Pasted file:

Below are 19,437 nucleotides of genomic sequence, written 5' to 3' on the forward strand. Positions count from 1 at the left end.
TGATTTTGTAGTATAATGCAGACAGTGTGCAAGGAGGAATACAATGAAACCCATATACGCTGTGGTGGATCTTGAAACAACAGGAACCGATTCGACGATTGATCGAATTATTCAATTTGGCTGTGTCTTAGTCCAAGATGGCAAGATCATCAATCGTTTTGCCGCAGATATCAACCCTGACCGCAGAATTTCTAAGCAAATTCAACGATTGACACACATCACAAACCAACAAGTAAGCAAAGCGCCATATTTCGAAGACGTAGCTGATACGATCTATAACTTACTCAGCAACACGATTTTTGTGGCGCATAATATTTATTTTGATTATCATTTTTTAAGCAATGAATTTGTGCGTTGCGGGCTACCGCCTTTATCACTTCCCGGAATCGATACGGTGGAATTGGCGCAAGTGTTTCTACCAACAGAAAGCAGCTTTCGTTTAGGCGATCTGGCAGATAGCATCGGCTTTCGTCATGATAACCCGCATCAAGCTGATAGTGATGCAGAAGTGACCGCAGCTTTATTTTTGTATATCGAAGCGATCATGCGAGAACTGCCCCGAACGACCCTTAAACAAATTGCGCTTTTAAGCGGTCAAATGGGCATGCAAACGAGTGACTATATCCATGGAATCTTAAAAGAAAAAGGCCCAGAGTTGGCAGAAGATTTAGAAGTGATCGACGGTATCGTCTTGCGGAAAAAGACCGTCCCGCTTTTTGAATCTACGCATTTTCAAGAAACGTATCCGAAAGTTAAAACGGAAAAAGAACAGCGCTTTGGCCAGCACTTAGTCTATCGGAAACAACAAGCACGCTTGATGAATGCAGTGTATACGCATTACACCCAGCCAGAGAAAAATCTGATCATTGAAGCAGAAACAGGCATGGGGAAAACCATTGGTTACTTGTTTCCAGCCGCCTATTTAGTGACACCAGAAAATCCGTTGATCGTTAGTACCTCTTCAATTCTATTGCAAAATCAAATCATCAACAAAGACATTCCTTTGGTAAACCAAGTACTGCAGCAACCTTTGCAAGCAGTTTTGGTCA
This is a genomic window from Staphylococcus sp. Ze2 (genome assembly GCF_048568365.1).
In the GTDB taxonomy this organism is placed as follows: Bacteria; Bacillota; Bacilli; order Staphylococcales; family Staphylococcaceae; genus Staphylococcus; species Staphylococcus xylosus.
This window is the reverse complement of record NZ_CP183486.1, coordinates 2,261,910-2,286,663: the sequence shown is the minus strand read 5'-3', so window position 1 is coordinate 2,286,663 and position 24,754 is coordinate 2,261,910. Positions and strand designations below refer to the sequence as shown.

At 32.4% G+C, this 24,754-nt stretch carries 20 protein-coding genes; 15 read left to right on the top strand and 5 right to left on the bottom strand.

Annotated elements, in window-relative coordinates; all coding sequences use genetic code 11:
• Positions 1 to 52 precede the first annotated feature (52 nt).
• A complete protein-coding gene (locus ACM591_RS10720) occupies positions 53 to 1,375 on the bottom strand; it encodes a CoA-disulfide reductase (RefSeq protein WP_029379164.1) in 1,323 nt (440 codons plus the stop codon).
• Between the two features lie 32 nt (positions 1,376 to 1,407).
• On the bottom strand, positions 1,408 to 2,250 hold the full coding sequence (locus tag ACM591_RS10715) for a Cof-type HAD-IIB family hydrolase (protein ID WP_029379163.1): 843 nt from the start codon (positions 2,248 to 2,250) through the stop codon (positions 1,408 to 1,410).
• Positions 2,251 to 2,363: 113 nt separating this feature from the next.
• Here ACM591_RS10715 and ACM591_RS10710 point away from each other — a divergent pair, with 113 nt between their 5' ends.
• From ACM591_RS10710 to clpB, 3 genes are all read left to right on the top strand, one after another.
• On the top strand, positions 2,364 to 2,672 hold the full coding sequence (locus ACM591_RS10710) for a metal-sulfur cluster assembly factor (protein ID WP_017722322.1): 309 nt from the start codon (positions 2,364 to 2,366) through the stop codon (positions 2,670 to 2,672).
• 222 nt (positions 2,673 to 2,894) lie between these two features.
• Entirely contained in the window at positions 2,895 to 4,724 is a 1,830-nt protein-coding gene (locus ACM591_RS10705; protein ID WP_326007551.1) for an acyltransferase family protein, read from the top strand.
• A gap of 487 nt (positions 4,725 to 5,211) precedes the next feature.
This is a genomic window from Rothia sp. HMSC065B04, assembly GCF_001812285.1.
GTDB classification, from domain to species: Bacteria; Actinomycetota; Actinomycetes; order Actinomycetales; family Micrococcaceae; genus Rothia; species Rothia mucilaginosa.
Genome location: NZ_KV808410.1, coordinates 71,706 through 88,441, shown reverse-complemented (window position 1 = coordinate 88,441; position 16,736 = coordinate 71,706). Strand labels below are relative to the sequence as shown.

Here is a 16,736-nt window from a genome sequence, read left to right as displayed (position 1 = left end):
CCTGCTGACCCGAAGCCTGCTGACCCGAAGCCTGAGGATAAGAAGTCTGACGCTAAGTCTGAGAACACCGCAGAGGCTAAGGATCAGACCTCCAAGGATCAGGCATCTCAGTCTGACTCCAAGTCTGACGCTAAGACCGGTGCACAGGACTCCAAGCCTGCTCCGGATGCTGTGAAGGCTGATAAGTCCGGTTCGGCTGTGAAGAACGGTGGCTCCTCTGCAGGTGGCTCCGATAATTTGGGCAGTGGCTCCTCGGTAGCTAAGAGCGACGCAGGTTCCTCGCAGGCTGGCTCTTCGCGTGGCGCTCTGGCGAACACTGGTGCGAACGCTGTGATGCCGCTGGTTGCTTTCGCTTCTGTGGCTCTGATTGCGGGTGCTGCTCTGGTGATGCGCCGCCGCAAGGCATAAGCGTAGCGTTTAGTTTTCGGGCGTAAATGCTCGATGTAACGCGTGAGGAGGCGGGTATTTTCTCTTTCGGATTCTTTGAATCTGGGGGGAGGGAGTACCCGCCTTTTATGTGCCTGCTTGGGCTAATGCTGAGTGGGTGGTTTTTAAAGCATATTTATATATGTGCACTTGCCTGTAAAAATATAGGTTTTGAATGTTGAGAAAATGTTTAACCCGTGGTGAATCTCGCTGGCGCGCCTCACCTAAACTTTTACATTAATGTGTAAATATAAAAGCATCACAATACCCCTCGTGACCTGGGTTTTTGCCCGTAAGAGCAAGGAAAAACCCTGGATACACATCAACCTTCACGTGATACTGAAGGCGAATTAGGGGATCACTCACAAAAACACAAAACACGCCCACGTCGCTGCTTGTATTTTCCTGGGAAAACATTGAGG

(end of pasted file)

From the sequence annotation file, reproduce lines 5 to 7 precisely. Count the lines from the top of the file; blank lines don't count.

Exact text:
This window is the reverse complement of record NZ_CP183486.1, coordinates 2,261,910-2,286,663: the sequence shown is the minus strand read 5'-3', so window position 1 is coordinate 2,286,663 and position 24,754 is coordinate 2,261,910. Positions and strand designations below refer to the sequence as shown.

At 32.4% G+C, this 24,754-nt stretch carries 20 protein-coding genes; 15 read left to right on the top strand and 5 right to left on the bottom strand.

Annotated elements, in window-relative coordinates; all coding sequences use genetic code 11: